Citing three current and former U.S. officials familiar with the intelligence, the newspaper said the conversations focused on Paul Manafort, then the Trump presidential campaign chairman, and Michael Flynn, a retired general who was then advising Trump. U.S. congressional committees and a special counsel named by the Justice Department this month are investigating whether there was Russian interference in the 2016 U.S. election and the possibility of collusion between Trump's campaign and Russia. The controversy has engulfed Trump's young administration since he fired FBI Director James Comey two weeks ago amid the agency's investigation of possible Russia ties. Moscow has repeatedly denied the allegations and Trump denies any collusion. The New York Times report was the latest indication of the depth of concerns within the U.S. intelligence community about Russian efforts to tip November's election toward Trump as he battled Democrat Hillary Clinton.
President Donald Trump might give sensitive intelligence to the Russian government and shouldn't be informed about classified information, such as how Washington spies on foreign governments, U.S. intelligence officials said. The officials have refused to give the White House sensitive intelligence out of fear that the information will be leaked or compromised, the Wall Street Journal exclusively reported Wednesday. Trump isn't trustworthy, the officials reportedly said, because his inner circle is too cozy with the Russian government. Moreover, Trump has repeatedly expressed disdain for U.S. spy agencies. Most recently, he said Wednesday they were leaking information to hurt his Republican administration.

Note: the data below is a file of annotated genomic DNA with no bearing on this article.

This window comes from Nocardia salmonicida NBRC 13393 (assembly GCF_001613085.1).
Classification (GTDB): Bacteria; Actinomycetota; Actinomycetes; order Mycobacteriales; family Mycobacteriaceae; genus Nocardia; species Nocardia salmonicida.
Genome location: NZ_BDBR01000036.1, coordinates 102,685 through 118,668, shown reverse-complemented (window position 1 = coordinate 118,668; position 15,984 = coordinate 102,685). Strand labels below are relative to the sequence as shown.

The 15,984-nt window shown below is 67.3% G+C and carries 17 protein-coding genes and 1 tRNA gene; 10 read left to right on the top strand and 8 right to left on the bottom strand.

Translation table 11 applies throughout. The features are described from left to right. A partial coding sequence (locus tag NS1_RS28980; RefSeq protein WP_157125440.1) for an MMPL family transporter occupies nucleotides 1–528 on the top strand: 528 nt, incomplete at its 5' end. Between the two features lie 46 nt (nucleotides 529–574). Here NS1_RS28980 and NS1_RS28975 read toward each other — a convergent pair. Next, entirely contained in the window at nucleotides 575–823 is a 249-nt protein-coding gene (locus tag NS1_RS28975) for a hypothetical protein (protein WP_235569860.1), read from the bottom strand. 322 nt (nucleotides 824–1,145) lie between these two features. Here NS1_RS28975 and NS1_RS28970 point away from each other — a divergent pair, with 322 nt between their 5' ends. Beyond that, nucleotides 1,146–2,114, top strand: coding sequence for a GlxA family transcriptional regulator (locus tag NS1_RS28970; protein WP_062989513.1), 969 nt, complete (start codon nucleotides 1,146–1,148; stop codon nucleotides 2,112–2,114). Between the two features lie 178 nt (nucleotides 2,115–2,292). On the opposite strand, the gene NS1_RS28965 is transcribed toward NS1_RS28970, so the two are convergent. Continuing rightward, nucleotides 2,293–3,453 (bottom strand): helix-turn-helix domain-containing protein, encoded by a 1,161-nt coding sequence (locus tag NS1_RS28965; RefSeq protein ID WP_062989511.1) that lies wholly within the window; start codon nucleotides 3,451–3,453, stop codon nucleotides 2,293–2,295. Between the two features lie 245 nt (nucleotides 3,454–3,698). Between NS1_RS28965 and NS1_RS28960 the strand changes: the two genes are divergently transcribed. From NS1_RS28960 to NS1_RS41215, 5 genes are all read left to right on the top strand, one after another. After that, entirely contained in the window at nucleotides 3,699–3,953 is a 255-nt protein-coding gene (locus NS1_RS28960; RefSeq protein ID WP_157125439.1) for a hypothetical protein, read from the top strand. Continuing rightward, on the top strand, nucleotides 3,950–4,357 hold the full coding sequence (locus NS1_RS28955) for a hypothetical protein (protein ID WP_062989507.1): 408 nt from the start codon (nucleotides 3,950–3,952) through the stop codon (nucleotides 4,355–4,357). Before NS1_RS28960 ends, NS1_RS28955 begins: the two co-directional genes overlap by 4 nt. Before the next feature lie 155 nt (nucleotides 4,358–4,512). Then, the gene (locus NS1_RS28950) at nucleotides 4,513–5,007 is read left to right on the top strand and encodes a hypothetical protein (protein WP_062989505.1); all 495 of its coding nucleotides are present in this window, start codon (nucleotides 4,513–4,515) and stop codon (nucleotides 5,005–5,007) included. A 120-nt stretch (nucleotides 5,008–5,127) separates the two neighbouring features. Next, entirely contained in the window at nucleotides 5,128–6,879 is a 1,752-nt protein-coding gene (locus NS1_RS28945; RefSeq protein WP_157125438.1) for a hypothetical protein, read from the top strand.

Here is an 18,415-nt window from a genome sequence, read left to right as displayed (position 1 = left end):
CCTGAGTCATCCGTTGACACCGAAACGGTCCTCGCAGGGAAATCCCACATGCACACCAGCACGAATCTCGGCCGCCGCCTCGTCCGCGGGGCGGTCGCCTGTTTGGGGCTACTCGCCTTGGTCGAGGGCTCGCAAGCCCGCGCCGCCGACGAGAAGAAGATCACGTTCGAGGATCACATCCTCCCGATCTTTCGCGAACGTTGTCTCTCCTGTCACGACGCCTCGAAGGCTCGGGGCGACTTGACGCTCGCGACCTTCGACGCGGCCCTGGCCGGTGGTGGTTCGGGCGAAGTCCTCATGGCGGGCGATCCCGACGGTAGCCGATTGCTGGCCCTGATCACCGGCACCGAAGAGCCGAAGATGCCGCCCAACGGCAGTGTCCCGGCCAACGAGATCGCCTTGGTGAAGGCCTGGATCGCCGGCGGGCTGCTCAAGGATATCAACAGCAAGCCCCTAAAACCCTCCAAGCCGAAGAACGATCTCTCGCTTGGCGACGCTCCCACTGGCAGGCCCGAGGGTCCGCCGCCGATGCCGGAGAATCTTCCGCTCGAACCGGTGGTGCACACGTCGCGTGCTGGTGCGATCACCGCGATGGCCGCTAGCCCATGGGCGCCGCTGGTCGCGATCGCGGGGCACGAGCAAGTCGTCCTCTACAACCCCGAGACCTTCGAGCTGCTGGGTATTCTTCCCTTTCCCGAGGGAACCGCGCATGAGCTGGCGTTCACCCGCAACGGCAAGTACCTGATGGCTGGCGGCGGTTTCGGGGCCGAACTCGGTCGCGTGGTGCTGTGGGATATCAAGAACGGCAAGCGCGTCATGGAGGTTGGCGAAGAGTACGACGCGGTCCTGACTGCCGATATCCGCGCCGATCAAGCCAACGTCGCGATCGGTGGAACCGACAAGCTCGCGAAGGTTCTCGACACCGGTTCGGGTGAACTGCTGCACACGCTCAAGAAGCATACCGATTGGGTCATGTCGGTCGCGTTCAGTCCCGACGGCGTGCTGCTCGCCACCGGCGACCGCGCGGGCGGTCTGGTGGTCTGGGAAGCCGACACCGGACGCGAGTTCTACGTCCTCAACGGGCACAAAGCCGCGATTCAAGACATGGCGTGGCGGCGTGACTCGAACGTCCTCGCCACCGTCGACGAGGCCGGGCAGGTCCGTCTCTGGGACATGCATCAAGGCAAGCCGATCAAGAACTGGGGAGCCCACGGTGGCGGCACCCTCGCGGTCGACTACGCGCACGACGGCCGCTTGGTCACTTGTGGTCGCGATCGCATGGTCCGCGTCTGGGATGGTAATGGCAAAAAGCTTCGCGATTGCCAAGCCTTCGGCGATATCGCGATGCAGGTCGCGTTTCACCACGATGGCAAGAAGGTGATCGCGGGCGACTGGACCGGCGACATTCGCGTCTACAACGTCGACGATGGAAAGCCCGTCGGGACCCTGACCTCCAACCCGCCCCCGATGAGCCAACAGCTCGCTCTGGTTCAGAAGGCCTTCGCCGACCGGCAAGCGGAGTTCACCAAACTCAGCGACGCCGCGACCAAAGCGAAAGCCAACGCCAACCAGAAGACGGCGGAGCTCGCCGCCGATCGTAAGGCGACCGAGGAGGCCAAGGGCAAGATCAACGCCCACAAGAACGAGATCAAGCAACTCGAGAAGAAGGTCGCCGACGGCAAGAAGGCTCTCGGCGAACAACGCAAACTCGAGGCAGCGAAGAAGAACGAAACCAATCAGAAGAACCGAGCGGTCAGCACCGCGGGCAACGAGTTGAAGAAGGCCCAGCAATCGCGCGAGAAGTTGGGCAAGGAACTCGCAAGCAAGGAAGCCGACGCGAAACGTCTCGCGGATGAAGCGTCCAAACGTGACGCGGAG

President Trump is setting out to uncover the saboteurs leaking damaging details about his administration, as speculation intensifies over whether current officials or a cabal of Obama lieutenants – or both – are turning the faucets. One former senior intelligence official told Fox News he suspects ex-intelligence and other security officials, including former CIA Director John Brennan and former Director of National Intelligence James Clapper, were in some way involved in revealing details of Michael Flynn's conversations with the Russian ambassador. Those details contradicted what Flynn had told Vice President Pence and other Trump officials, leading to his resignation as national security adviser earlier this week. "There were rumors from Day 1 when Mike Flynn signed aboard Team Trump that people were going to come after him," the source said, suggesting it was part of an effort to preserve the Iran nuclear deal and settle old grudges. "Individuals within the intelligence community that fired him once didn't want him to come back."